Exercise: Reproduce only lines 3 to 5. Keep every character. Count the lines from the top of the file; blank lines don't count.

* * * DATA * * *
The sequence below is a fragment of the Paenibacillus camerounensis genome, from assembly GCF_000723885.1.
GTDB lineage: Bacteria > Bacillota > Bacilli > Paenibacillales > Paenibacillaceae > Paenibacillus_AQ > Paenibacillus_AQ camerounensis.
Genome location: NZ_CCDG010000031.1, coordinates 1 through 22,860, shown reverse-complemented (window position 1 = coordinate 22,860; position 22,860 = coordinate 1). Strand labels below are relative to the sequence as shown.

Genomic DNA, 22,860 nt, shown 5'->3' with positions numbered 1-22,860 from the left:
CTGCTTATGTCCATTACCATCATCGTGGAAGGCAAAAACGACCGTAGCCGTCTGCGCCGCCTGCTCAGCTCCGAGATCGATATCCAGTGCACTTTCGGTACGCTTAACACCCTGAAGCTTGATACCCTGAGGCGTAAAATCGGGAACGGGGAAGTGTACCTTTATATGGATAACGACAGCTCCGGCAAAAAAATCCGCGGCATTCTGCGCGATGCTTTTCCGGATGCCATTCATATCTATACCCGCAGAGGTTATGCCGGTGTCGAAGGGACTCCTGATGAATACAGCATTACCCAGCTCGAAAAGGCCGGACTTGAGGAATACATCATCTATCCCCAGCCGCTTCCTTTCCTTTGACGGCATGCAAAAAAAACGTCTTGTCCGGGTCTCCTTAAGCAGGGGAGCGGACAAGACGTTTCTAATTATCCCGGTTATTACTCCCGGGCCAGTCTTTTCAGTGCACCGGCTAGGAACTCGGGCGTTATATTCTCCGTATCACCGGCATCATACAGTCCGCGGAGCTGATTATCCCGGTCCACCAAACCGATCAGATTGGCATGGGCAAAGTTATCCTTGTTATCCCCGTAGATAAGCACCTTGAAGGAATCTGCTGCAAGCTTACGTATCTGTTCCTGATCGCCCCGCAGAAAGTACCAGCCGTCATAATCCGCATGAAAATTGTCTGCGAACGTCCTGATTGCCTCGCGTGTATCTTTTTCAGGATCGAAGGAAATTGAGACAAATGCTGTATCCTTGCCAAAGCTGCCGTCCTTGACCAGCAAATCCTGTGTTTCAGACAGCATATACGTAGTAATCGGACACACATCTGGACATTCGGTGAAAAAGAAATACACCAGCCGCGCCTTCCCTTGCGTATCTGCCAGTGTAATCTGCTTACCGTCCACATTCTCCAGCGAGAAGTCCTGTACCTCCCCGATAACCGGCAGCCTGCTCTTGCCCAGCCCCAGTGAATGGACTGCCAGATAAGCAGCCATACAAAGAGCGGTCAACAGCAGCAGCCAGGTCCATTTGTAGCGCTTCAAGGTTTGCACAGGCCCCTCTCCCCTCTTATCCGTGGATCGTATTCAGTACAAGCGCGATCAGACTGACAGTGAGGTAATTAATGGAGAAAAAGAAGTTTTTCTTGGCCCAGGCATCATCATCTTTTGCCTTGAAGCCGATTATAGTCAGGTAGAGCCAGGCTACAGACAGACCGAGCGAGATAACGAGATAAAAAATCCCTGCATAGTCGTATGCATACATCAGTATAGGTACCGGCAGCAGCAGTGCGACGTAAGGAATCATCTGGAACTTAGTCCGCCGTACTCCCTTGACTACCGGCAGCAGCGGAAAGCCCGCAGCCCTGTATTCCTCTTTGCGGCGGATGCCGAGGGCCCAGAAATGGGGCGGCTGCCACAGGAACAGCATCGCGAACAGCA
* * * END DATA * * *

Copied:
Genome location: NZ_CCDG010000031.1, coordinates 1 through 22,860, shown reverse-complemented (window position 1 = coordinate 22,860; position 22,860 = coordinate 1). Strand labels below are relative to the sequence as shown.

Genomic DNA, 22,860 nt, shown 5'->3' with positions numbered 1-22,860 from the left:
CTGCTTATGTCCATTACCATCATCGTGGAAGGCAAAAACGACCGTAGCCGTCTGCGCCGCCTGCTCAGCTCCGAGATCGATATCCAGTGCACTTTCGGTACGCTTAACACCCTGAAGCTTGATACCCTGAGGCGTAAAATCGGGAACGGGGAAGTGTACCTTTATATGGATAACGACAGCTCCGGCAAAAAAATCCGCGGCATTCTGCGCGATGCTTTTCCGGATGCCATTCATATCTATACCCGCAGAGGTTATGCCGGTGTCGAAGGGACTCCTGATGAATACAGCATTACCCAGCTCGAAAAGGCCGGACTTGAGGAATACATCATCTATCCCCAGCCGCTTCCTTTCCTTTGACGGCATGCAAAAAAAACGTCTTGTCCGGGTCTCCTTAAGCAGGGGAGCGGACAAGACGTTTCTAATTATCCCGGTTATTACTCCCGGGCCAGTCTTTTCAGTGCACCGGCTAGGAACTCGGGCGTTATATTCTCCGTATCACCGGCATCATACAGTCCGCGGAGCTGATTATCCCGGTCCACCAAACCGATCAGATTGGCATGGGCAAAGTTATCCTTGTTATCCCCGTAGATAAGCACCTTGAAGGAATCTGCTGCAAGCTTACGTATCTGTTCCTGATCGCCCCGCAGAAAGTACCAGCCGTCATAATCCGCATGAAAATTGTCTGCGAACGTCCTGATTGCCTCGCGTGTATCTTTTTCAGGATCGAAGGAAATTGAGACAAATGCTGTATCCTTGCCAAAGCTGCCGTCCTTGACCAGCAAATCCTGTGTTTCAGACAGCATATACGTAGTAATCGGACACACATCTGGACATTCGGTGAAAAAGAAATACACCAGCCGCGCCTTCCCTTGCGTATCTGCCAGTGTAATCTGCTTACCGTCCACATTCTCCAGCGAGAAGTCCTGTACCTCCCCGATAACCGGCAGCCTGCTCTTGCCCAGCCCCAGTGAATGGACTGCCAGATAAGCAGCCATACAAAGAGCGGTCAACAGCAGCAGCCAGGTCCATTTGTAGCGCTTCAAGGTTTGCACAGGCCCCTCTCCCCTCTTATCCGTGGATCGTATTCAGTACAAGCGCGATCAGACTGACAGTGAGGTAATTAATGGAGAAAAAGAAGTTTTTCTTGGCCCAGGCATCATCATCTTTTGCCTTGAAGCCGATTATAGTCAGGTAGAGCCAGGCTACAGACAGACCGAGCGAGATAACGAGATAAAAAATCCCTGCATAGTCGTATGCATACATCAGTATAGGTACCGGCAGCAGCAGTGCGACGTAAGGAATCATCTGGAACTTAGTCCGCCGTACTCCCTTGACTACCGGCAGCAGCGGAAAGCCCGCAGCCCTGTATTCCTCTTTGCGGCGGATGCCGAGGGCCCAGAAATGGGGCGGCTGCCACAGGAACAGCATCGCGAACAGCA